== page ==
fresh vs. dry turmeric for enhancement?

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Eliz. R.
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fresh vs. dry turmeric for enhancement?

Has anyone done a comparison of fresh and powdered turmeric for getting that extra color into a henna design? Is there any secret  to getting the powder to work well? (Alcohol, essential oil, making a sticky paste and leaving it on...any experiments beyond water and rubbing? Site search failed.)

I just bought some fresh turmeric root. I don't much like the smell, but it's mild enough to ignore. It does seem to stain pretty well so far; only about half of the color wiped away with a damp towel.

Eliz. R.
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Re: fresh vs. dry turmeric for enhancement?

Is this the wrong forum to ask about additional colors for skin?

The color from the fresh root is still present, fading about as fast as the indigo nearby. It's a bit more brownish (less bright) than when first applied, but it's still quite distinct from the a weak henna orange.

Mani
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Re: fresh vs. dry turmeric for enhancement?

I'm not sure that many of the artists currently on the forum have tried using turmeric.  I have never tried fresh root (not available where I live), but had good results with dried turmeric and the instructions here: www.hennapage.com/henna/how/colors/colorsturm.html

As far as experimenting goes, alcohol is going to dry far too quickly and not allow enough time for the paste to stain the skin.  The best thing to use alcohol for is to swab the area before henna/turmeric application to remove any residual oils that may be on the skin.  Some essential oil in the paste may keep it wet longer, but I don't believe it will do anything to make more dye available like it does in henna.  You could probably use olive oil to achieve the same result.  A sticky paste and longer application may do the same thing as water and rubbing without as many steps, but you would use much more turmeric that way and the application could be trickier.  Regardless of application, the turmeric color will not last as long as the henna color without continuous re-application.  That said, if you feel the urge to experiment, please share your results with us here.  It has been a long time since I applied Persian Gold to my henna, might be time to break out the turmeric and paintbrush again.  :)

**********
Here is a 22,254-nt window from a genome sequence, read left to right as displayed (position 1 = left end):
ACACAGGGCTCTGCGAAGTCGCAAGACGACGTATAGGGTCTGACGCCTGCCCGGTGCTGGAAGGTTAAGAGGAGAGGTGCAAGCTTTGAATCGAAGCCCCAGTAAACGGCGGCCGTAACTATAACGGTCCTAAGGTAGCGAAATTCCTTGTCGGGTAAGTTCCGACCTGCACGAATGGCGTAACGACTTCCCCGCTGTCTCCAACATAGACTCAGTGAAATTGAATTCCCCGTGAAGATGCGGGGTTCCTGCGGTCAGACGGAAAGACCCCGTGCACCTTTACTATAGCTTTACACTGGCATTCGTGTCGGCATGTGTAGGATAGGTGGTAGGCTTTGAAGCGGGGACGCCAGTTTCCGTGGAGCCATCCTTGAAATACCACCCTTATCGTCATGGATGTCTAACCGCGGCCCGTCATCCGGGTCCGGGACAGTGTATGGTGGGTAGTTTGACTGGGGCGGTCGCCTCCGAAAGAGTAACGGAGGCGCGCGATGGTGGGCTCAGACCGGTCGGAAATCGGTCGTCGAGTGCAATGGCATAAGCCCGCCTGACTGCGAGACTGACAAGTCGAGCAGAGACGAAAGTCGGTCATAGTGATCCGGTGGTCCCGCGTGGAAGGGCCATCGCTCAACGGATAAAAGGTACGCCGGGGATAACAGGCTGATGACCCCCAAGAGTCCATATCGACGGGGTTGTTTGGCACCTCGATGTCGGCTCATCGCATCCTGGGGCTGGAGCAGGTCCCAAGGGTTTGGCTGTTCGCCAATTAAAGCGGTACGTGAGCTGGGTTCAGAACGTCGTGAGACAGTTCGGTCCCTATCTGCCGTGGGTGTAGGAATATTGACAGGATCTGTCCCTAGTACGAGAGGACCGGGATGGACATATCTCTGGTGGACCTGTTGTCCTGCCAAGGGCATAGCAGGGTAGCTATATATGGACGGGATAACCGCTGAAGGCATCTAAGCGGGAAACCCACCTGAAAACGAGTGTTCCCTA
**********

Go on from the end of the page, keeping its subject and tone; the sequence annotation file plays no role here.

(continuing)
Eliz. R.
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Re: fresh vs. dry turmeric for enhancement?

Thanks for the response Mani!

The powder stain didn't last long at all on me, despite repeated applications and rubbing. I'll check the directions again, though. The root, on the other hand, seems to want to reach out and yellow everything. I think there may be a key volatile lost in the drying process.

The fresh root seems to stain much like indigo, in that leaving it on for more than a minute or two (possibly seconds) doesn't seem to have any effect. Can't tell if the rubbing is making it go deeper into my skin or just getting more juice out of the root. I do like how it fills in some open spaces in a henna design and alters the line's color a bit. I've been trying to control the application by shaping the end of the root with a knife and then slitting into the business part to bring out more juice. I'm thinking of using hair gel + mica as a resist, for better control. I haven't tried grating it yet; the juice seems to cling to metal rather than going where I want it, so I'm trying to think of a better way to capture and control it.

I was thinking of alcohol or some other mild solvent as a way to get the color a little deeper into the skin. Also, solvent might be a way to extract the dye from the solid matter (concentrate/preserve it), and maybe to get it off of the metal tools. Water or an essential oil might be better.  My intuition says to treat it more like a brushable fluid than a paste application, but I haven't tried paste yet.  Oooo...I just realized I now have an excuse to buy a ceramic grater.